Review: "The Transfiguration of Benjamin Banneker" Is Out of This World

The Transfiguration of Benjamin Banneker

Conceived, designed, and directed by Theodora Skipitares

Presented by La MaMa Experimental Theatre Club in association with Skysaver Productions at the Ellen Stewart Theatre

66 E 4th St., Manhattan, NYC

January 23-February 2, 2020

Giant Banneker head by Theodora Skipitares. Photo by Theo Cote.
There are not many shows in which the audience is played into the theater by a drum corps, but then again, there aren't many people like the subject of the play The Transfiguration of Benjamin Banneker. Benjamin Banneker, who lived from 1731 to 1806 in Maryland, was a Black astronomer, mathematician, and writer who, among other accomplishments, developed the idea that distant stars signified other solar systems. Created and directed by Theodora Skipitares, The Transfiguration invigoratingly employs an array of storytelling techniques, including narrative, music, dance, and puppetry, to bring much deserved attention to Banneker's life and legacy, as well as to draw parallels with the achievements and struggles of a pair of twentieth-century Black pioneers.

After an opening that touches on the infinitude of the universe, the play narrows things down a bit to focus on Banneker's life, beginning with his ancestry: a white English grandmother who is sentenced to transportation to the colonies and indentured servitude and a grandfather who hails from Mali and was initially owned by his grandmother; followed by a mother who marries another formerly enslaved man, this one from Guinea. As the production circulates among episodes from Banneker's life—his self-taught construction of a clock, his accuracy in eclipse prediction, his correspondence with Thomas Jefferson (voiced by Tom Walker), and more—Banneker, given voice by a fantastic Reginald L. Barnes, is sometimes a more traditional puppet and sometimes a giant floating head trailing lighted strands that might simultaneously represent his thoughts, the cosmos, and his connections to others, then and now. Candles that appear in the silhouette cutouts that present his family tree hold a similarly multivalent symbolic power, calling to mind spirits, sparks of passion or intellect, and also stars—all meanings that remain in play in the positioning of one at the heart of the Banneker-as-puppet.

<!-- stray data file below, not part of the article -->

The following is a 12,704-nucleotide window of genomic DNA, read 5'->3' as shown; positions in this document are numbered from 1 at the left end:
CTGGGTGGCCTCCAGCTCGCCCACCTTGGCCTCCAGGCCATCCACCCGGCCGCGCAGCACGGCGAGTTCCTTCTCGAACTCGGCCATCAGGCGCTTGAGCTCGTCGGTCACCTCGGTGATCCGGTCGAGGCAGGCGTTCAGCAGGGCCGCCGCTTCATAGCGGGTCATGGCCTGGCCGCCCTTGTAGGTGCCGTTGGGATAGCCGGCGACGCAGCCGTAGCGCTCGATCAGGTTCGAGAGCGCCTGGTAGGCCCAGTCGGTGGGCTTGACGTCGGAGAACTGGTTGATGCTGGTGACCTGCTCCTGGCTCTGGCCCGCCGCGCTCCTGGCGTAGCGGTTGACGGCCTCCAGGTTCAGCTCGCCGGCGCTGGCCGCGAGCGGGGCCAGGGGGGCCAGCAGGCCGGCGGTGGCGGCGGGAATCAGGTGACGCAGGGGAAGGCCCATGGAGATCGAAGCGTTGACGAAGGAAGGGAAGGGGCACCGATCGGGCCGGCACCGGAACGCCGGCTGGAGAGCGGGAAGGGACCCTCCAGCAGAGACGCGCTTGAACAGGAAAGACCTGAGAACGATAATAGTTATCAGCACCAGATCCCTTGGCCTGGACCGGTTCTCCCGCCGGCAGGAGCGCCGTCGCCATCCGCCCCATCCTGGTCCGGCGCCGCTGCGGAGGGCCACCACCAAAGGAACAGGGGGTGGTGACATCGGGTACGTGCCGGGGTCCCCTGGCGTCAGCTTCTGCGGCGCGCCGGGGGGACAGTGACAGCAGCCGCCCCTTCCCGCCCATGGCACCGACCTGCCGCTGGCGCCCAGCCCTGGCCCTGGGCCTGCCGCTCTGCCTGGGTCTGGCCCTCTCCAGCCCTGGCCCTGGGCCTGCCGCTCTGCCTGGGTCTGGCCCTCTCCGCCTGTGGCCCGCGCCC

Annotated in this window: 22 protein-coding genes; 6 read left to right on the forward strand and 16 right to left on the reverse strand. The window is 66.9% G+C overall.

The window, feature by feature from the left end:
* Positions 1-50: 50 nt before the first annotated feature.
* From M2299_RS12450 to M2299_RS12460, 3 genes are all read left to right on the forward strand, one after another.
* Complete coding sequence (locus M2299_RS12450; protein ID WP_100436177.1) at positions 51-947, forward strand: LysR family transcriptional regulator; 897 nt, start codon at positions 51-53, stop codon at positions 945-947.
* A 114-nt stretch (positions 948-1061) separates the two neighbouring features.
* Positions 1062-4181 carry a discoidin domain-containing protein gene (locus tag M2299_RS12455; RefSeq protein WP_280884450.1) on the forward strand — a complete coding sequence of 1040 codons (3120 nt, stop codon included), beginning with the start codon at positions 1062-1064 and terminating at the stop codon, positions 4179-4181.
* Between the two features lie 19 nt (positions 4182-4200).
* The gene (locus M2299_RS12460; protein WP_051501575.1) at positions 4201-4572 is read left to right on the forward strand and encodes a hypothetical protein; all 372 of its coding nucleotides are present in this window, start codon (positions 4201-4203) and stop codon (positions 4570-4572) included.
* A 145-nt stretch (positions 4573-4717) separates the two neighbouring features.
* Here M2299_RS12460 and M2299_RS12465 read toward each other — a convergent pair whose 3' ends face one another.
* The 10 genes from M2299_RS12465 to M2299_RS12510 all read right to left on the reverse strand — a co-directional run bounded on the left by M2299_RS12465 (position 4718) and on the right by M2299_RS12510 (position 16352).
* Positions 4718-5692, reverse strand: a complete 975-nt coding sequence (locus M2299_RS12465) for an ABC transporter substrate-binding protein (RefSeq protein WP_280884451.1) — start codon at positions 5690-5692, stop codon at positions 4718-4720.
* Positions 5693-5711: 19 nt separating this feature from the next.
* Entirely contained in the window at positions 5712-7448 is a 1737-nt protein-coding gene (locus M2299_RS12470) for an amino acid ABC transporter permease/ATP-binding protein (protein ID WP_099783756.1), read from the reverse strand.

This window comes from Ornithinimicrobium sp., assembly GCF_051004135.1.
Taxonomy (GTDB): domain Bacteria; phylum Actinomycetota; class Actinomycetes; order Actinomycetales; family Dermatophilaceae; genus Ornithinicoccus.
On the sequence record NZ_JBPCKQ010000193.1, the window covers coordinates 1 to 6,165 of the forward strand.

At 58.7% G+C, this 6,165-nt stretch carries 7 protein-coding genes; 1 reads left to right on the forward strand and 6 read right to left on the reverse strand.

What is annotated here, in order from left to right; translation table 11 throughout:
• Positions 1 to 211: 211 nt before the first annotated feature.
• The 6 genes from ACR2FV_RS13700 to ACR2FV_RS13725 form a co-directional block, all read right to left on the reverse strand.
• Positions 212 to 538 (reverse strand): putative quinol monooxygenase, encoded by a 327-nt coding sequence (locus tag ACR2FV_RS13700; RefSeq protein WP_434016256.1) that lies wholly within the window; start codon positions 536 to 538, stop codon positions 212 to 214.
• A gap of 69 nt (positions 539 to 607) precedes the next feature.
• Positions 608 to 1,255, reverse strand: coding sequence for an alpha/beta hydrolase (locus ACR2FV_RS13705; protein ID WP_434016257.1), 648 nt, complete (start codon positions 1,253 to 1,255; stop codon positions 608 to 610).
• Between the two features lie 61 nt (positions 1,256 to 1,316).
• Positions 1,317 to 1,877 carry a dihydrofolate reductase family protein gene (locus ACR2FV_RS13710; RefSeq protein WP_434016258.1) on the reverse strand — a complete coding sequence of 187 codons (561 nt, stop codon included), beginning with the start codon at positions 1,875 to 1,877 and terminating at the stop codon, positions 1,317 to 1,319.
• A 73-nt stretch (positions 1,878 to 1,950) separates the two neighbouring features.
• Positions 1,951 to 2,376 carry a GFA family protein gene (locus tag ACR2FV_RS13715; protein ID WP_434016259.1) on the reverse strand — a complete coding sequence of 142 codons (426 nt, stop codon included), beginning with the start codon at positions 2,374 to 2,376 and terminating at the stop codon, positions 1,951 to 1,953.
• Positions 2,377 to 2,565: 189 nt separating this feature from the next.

Chris Ignacio and Banneker puppet. Photo by Theo Cote.
The transfiguration of the show's title could be seen as referring not only to Banneker as an individual but also to how the outlines of his story—the racist skepticism and hostility, including threats of violence to his person and the burglary of his home, the way that his scientific achievements are situated as evidence in arguments over racial potential—are transformed into new but similar stories. In the second half of the play, we meet pilot Ed Dwight, also voiced by Barnes, who was the first Black candidate for the astronaut program in the United States. Dwight later became an artist, and among his works is, in a symbolically resonant link, a memorial to Benjamin Banneker that never came to fruition. We also, more briefly, spend some time with Nichelle Nichols, Lt. Uhura of Star Trek (voiced by Alexandria Joesica Smalls), whose voyage into space was no less significant for being fictional.
Giant heads by Theodora Skipitares. Banneker chorus. Photo by Theo Cote.
The Transfiguration of Benjamin Banneker serves up a banquet for the senses. It tells its stories and explores it themes through narration and direct quotation, through animation, scrims, and silhouettes (perhaps recalling at one point the work of Kara Walker), through puppets large and small. Dancers—all young people of color and most students at Benjamin Banneker Academy high school in Brooklyn—variously perform to African-influenced drumming, to evoke the movement of Banneker's clock, wearing giant heads, or wrapped in colored light. An astronaut floats overhead, and planets speak. And there is almost always music: some recorded and some live, from electronic beats under early dialogue to banjo to more ethereal, organ-like tones during the section about Banneker's funeral, but most strikingly via members of the Soul Tigers, a Brooklyn-based non-profit, after-school marching band and music education program. The Soul Tigers bring a singular energy to the production, not least when two featured drummers, a snare and a bass, conduct a lightly pantomimed face-off between Banneker and Jefferson. Throughout, while the action, methods, and players onstage are always changing, the overall rhythm of ebbs and flows work towards a cohesive whole.
Banneker head with Soul Tigers in finale. Photo by Theo Cote.
In the play, comments from Dwight and astronaut Frank Borman echo one another in describing how their experiences brought home to them the insignificance of the Earth and its artificial boundaries. Until the rest of the world comes to this kind of realization, the type of historical recovery and celebration that the rousing and reflective Transfiguration of Benjamin Banneker performs will remain vital.

You can support The Transfiguration of Benjamin Banneker at the play's Indiegogo page.

-John R. Ziegler and Leah Richards


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